Breaking down buyer's and seller's markets, forecasts for home prices and how the housing market affects your financial situation.

Tips for Making Your Home Holiday Ready

Lisa Larson | Sept. 11, 2019

Here are some tips for making your home safe, inviting and delightful from now until the end of the year.

How to Declutter Your Home

Devon Thorsby | Sept. 6, 2019

Follow this step-by-step guide to make your home more manageable and organized.

The Best Places to Live in Texas

Devon Thorsby | Sept. 5, 2019

See how metro areas in the Lone Star State stack up.

How Much Does It Cost to Build a House?

Dima Williams | Sept. 3, 2019

Building a house may offer the customization you want, but be aware of the design, finish and labor costs that add up.

Decorating Ideas for Small Patios

Robin Kencel | Aug. 28, 2019

With the right approach and mindset, you can transform your small patio into an outdoor living oasis.

Best Places to Live in South Carolina

Devon Thorsby | Aug. 28, 2019

See how the largest metro areas in the Palmetto State measure up.

The Best Places to Live in Tennessee

Devon Thorsby | Aug. 28, 2019

Find out how the largest metro areas in Tennessee compare.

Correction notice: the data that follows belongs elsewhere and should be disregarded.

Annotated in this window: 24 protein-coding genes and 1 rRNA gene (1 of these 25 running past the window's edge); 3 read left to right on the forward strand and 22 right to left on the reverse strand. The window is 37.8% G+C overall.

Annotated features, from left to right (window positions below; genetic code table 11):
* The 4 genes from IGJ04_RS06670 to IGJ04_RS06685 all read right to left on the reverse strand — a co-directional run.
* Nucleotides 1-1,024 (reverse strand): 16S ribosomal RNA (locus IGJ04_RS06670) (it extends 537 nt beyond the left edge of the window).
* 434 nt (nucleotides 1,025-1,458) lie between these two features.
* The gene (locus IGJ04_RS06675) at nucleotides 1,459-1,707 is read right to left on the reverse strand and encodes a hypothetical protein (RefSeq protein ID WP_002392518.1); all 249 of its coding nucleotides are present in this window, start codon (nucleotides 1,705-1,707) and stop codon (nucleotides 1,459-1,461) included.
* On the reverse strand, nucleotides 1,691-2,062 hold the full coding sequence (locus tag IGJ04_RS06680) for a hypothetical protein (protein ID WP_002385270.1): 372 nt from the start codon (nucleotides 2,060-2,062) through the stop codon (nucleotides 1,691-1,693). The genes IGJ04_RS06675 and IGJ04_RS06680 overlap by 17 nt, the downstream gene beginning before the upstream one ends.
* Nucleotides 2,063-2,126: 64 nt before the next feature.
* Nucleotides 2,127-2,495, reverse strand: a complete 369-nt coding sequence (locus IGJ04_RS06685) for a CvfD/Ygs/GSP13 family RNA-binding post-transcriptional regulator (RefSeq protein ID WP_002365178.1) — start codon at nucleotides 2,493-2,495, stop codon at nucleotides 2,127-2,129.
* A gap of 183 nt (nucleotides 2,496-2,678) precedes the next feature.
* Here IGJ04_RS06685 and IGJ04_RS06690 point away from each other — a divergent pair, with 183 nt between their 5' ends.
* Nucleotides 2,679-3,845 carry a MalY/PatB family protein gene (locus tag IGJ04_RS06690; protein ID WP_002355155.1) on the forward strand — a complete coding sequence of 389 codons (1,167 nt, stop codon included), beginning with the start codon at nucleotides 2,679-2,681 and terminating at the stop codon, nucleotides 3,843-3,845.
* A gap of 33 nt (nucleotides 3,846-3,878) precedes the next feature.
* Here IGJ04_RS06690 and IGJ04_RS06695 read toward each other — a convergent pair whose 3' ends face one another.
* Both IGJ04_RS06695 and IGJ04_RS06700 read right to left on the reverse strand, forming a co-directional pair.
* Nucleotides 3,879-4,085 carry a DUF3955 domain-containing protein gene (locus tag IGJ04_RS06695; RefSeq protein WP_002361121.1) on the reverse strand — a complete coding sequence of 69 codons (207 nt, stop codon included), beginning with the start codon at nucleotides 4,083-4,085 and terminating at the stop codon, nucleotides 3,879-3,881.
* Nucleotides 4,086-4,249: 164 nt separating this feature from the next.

Seasonal Home Maintenance Checklist

Maryalene LaPonsie | Aug. 26, 2019

Keep your home in tiptop condition by completing these essential home maintenance tasks.

Tips for Buying a Second Home

Lisa Larson | Aug. 26, 2019

Here's what to know about buying a second property whether it's for weekends, work, rental income or your college-age kid.

How to Decorate Your Living Room

Devon Thorsby | Aug. 23, 2019

Style your family room using design tips in this step-by-step guide.

The Most Expensive Places to Live

Devon Thorsby | Aug. 21, 2019

These metro areas have the highest cost of living compared to median income.

Features That Make Selling a House Easy

Wendy Arriz | Aug. 19, 2019

These details in a home are a must-have on many homebuyers' lists.

Tips to Make Your Home Instagram-Worthy

Devon Thorsby | Aug. 16, 2019

Inspire social media envy and excitement with these design and photography tips.

7 Fall Decor Tips for Your Home

Deanna Haas | Aug. 16, 2019

Autumn provides home sellers with unique opportunities for staging and decorating. But does fall decor actually help sell your home, or make it more difficult to attract buyers?

The Biggest Cities in the U.S.

Devon Thorsby | Aug. 14, 2019

These cities have the largest populations in the country, with amenities to match.

Smart Home Upgrades to Raise Home Value

Steven Gottlieb | Aug. 12, 2019

Smart home technology may wow homebuyers, but they may not be willing to pay more for the latest upgrades.

The Guide to Closing Costs

Devon Thorsby | Aug. 9, 2019

Here's a breakdown of what buyers and sellers can expect to pay when closing on a home sale.

The Best Places on the West Coast

Devon Thorsby | Aug. 7, 2019

Discover metro areas near the Pacific Ocean that offer residents the most.